Heroes of WWII: Irena Sendler

heroes of WWII -

Heroes of WWII: Irena Sendler

Are you familiar with the heroics of Irena Sendler?

Born in Warsaw on February 15th 1910, Sendler spent her childhood in Otwock where her father, Stanisław Henryk Krzyżanowski, a doctor, was the director of a sanatorium.

As a student of the University of Warsaw in 1928, she joined the Union of Polish Democratic Youth. Sendler studied law and Polish studies on and off for years but never completed her degree. She had her master's thesis prepared ready to defend in 1939 however the war broke out and this plan had to be shelved. While studying, Sendler publicly denounced the segregation of classrooms and defaced her non-jewish ID card.

During the German invasion in 1939, Sendler was working as a social worker at the the Warsaw Department of Social Welfare and Public Health. After discovering what was happening to their Jewish friends, Irena Sendler and her colleagues managed to obtain passes and grants to help the Jewish people, who were now segregated in the Warsaw Ghetto.

On 16th November 1940 the Germans closed off the Ghetto, thanks to passes issued by her director, Irena and her colleagues could still enter the Ghetto to help their Jewish friends by selling their possessions for money, providing medication and food. Overtime, she even began helping in the organisation of children’s activities and concerts in the ghetto.
A common soup kitchen scene inside the Warsaw Ghetto, where over 500,000 Jews lived in just 860 acres of land.
Children inside the Ghetto
Irena Sendler in her old age
New article announcing Irena Sendler's death
Sendler pictures with some of the children she helped save
Soon it became apparent that more drastic measures were needed, as parents had began to pass their children over the wall and through sewers to give them a chance to survive outside of the horrors of the Ghetto. It became clear to Sendler that to help them survive she needed to help them escape.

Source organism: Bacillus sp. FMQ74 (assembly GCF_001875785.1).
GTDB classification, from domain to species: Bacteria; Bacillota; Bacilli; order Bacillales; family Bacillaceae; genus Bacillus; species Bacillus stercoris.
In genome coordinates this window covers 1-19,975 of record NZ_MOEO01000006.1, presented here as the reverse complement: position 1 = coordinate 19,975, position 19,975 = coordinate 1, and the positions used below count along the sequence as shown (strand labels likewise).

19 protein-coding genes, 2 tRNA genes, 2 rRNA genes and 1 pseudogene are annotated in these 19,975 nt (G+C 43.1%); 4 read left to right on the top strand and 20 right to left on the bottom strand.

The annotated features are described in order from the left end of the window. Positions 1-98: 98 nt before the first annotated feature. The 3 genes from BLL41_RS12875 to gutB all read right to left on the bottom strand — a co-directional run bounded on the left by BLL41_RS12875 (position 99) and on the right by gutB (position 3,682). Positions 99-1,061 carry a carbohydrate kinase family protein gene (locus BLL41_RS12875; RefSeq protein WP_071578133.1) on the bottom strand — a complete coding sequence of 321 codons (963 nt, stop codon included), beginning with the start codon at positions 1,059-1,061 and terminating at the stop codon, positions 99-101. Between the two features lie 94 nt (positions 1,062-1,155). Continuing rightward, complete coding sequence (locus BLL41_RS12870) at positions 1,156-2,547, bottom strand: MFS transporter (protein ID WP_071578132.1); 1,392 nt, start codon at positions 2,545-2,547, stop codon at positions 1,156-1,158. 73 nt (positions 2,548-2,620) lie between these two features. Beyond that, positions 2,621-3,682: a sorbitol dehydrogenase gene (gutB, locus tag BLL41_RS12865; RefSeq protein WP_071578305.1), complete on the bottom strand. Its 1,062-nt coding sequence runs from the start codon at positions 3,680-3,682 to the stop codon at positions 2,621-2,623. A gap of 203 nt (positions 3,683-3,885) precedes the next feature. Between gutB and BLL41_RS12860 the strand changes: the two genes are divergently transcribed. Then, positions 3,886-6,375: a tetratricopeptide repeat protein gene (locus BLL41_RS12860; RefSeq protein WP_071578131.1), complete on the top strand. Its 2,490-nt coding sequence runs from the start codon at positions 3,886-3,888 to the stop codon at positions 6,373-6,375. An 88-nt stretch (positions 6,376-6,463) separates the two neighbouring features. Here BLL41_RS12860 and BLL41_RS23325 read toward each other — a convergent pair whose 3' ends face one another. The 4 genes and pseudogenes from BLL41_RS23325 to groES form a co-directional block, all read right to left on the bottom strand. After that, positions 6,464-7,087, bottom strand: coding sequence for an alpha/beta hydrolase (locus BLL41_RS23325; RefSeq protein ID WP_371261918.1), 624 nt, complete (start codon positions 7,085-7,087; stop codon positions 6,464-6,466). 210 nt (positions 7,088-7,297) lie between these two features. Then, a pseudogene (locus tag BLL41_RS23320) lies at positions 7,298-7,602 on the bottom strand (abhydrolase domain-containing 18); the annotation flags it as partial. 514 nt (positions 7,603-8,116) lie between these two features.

Sendler and her colleagues began to coordinate a campaign of rescue missions, children were stuffed into dirty laundry, packed into boxes on cargo trains and were walked out of the ghetto in coffins, toolboxes and briefcases. The older children escaped through the church and courthouse that were on the borders of the Ghetto, they were then transferred to safe houses until new ID documents could be created to send them to orphanages around Poland.

Irena Sendler kept detailed notes of each child she helped save on cigarette papers kept in glass jars, hoping to one day be able to reunite the children with their parents.

In 1942 the German forces started to transfer the occupants of the Ghetto to concentration camps across Poland, Irena Sendler knew that many of the people sent to these camp were being sent to their deaths. Sendler then joined forces with a resistance group called Żegota, they provided funds to help her by stashing money in postboxes across Warsaw.

On October 20th 1943, Irena Sendler was arrested by the Gestapo for aiding the Jewish population of Poland. All of her records however were kept in the safe hands of a close friend. While imprisoned by the Gestapo, Sendler endured months of interrogation and torture but gave up no information.

On January 20th 1944 Irena Sendler was sentenced to death, as she was being marched to her execution the German officer escorting her diverted their course and she was set free. The Żegota had paid the Gestapo the modern equivalent to £100,000 for Sendler to be released. After her release, Sendler continued to oversee the rescue missions carried out by the Żegota until Germany's defeat in 1945.

After the war, Irena Sendler got in touch with the children she helped escape, many of whom she continued to remain in contact with until her death in 2008. In 1965 Irena Sendler was recognised by Yad Vashem as a Righteous Gentile.

If you would like to read more into Irena Sendler's incredible story, you can follow this link to the Life In A Jar: The Irena Sendler Story site which is a dynamic programme touching on the Holocaust, ethics, education, respect and unsung heroes.


  • Jaroslaw Galik

    A true hero, brave human and by her actions, an immortal spirit. We need these people especially today as darkness of totalitarian shadows are hiding behind the corners……

  • Steven Thomas

    During a time which showed the worse in human beings, the best in people came to the forefront and ended the evils of this time, Irena Sendler is a true hero and should be remembered for all time along with all that helped people overcome racism and hatred.
    Lets we forget xxx

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